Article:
Culture

Monday, 12 June 2017 10:00 Written by 
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Culture

When visiting a Fijian village it is customary to present a gift of ‘yaqona’ (Piper methysticum), which is also known as kava. The gift, called the ‘sevusevu’, is not expensive; half-a-kilo (which is appropriate) costs approximately $20.
It is presented to the Turaga ni Koro, the executive head of the Fijian village. The presentation is usually in his house and will generally be attended by some of the older men who happen to be in the vicinity at the time and can quickly turn into a social occasion. Pounded into powder, the ‘yaqona’ will be mixed with water and served.
Fijians are known as the friendliest people in the world. Your respect for their customs and traditions will not only make you a welcome guest in their villages and homes, but add another dimension to your Fijian holiday.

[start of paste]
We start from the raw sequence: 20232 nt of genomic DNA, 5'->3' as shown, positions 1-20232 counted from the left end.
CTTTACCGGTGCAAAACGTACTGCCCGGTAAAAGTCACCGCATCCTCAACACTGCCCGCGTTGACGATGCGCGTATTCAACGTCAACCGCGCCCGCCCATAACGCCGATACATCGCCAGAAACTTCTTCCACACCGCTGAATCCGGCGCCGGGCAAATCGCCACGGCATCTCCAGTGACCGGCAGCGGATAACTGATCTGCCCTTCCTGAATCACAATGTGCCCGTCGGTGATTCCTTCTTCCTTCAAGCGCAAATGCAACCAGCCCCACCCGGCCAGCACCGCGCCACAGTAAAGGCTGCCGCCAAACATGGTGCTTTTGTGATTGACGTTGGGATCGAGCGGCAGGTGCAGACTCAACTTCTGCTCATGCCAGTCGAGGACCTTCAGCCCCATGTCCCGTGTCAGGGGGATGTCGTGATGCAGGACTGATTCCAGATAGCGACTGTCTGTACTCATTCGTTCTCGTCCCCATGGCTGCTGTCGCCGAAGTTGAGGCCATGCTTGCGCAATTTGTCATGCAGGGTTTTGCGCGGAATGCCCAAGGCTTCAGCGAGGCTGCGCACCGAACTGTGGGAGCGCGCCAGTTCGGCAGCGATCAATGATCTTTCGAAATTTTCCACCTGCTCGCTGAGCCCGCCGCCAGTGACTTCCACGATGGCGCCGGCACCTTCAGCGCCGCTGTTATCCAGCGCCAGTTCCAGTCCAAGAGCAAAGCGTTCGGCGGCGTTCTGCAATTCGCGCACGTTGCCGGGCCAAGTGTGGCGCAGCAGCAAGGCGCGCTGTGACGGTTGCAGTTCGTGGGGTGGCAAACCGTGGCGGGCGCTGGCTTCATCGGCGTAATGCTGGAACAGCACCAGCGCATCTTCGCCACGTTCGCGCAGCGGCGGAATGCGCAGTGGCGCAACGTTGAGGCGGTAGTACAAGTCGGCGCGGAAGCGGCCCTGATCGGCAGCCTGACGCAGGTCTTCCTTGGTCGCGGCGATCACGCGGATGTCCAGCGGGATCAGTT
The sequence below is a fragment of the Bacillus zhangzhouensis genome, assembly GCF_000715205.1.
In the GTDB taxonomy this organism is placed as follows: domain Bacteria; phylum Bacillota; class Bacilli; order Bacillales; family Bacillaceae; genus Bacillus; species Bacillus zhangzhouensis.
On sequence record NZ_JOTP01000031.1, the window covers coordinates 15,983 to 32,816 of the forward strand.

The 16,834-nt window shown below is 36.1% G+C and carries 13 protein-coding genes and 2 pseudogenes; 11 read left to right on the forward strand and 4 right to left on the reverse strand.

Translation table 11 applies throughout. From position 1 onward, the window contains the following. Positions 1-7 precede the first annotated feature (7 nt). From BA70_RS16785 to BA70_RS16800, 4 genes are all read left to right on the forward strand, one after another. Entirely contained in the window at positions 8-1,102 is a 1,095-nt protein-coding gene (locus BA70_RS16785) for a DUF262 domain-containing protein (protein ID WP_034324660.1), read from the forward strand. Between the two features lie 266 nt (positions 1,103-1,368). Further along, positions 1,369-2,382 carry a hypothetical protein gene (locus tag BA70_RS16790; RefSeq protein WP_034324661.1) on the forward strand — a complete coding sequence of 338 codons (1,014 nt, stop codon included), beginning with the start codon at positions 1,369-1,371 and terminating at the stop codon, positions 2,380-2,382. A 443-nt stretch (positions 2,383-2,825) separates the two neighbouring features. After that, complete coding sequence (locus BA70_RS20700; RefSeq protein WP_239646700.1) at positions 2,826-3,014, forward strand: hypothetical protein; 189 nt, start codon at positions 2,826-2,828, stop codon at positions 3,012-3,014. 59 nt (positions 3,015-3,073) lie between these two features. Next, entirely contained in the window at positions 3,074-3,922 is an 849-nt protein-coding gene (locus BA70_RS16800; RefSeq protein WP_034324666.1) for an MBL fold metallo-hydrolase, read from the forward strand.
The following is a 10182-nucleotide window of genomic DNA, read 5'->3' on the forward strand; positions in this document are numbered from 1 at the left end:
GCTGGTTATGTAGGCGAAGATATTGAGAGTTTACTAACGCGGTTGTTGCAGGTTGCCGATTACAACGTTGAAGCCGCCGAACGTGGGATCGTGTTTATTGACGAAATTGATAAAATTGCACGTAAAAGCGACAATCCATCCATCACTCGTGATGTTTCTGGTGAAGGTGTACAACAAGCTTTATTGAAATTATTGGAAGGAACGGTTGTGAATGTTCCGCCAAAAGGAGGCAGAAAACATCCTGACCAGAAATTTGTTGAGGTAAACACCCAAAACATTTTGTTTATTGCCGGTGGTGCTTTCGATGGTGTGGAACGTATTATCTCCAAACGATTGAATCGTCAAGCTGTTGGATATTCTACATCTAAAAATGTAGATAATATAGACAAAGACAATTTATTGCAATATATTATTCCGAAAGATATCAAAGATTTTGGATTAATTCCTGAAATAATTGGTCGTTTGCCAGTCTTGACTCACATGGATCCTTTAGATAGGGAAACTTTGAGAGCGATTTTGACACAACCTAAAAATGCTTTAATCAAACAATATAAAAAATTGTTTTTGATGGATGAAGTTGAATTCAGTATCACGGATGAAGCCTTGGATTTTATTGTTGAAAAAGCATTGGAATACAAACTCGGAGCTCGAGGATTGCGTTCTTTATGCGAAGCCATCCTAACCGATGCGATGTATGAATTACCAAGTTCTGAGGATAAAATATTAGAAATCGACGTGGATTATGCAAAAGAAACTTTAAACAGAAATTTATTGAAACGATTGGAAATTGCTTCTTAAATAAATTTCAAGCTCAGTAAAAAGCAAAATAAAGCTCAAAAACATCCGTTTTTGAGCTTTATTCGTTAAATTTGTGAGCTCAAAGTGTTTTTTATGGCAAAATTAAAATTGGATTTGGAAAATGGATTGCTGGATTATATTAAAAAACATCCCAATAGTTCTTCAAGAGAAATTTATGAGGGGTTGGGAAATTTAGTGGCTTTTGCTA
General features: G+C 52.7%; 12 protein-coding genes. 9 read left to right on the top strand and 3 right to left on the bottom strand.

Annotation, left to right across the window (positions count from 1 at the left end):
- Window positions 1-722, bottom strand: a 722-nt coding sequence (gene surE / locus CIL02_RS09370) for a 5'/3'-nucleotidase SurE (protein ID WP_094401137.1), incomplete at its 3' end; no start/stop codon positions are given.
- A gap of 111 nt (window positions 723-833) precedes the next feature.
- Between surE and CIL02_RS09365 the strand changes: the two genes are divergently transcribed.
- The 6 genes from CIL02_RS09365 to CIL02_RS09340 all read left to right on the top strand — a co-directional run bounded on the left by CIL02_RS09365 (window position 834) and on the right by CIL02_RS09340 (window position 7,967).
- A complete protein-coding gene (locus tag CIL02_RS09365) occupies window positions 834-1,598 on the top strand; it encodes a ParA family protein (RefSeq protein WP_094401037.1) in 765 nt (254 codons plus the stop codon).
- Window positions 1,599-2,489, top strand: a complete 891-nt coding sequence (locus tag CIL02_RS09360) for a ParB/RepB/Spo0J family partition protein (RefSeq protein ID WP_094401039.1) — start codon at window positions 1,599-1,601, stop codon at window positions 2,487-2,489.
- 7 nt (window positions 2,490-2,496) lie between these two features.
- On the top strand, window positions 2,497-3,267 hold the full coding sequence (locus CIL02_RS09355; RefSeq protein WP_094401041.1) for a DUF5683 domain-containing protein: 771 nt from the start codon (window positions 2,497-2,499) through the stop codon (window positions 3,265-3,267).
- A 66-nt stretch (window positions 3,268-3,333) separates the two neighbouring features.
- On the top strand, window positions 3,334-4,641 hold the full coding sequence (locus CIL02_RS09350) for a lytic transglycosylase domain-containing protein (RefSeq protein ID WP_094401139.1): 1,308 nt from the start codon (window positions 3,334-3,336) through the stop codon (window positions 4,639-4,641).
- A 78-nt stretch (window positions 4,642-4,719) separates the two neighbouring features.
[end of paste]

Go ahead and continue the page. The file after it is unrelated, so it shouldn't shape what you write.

Let’s Speak Fijian

 

Almost everyone in Fiji speaks English - as it is the official language of Fiji, but the Fijian language is preserved and widely spoken in many different dialects. Almost everyone is bilingual and many Fijian terms are included in everyday English usage. It is handy to know some of the more common words and phrases, and the Fijians will be delighted to know you picked up some of their language. Some Hindu is also spoken.
Fijian pronunciation is similar to English, but with a few changes to the phonetic alphabet. Below is a brief guide which will bring you close to the correct pronunciations. The best way to learn, since there are many subtleties, is to have a Fijian instruct you and then listen closely.

  • "a" is "ah" as in father, but shorter. The correct pronunciation of Nadi, is closer to "Nahn-di" than "Nan-di".
  • "b" is "mb" as in bamboo. you'll hear "bula" or "hello" many times. You may notice the slight humming "m", almost silent at the beginning. When something precedes the "b", then the "m" sound becomes more pronounced. The formal "hello", Ni Sa Bula, is pronounced "ni sahm" boola".
  • "c" is "th" as in "this". So "moce" meaning goodbye is pronounced "moe-they".
  • "d" is "nd" as in candy.
  • "g" is "ng" as in singer.
  • "i" is"i" as in sit or "ee" as in routine.
  • "q" is "ngg" as in finger. The island of Beqa is pronounced "Mbeng-gah".
  • "u" is"oo" as in bamboo or "u" as in put. 
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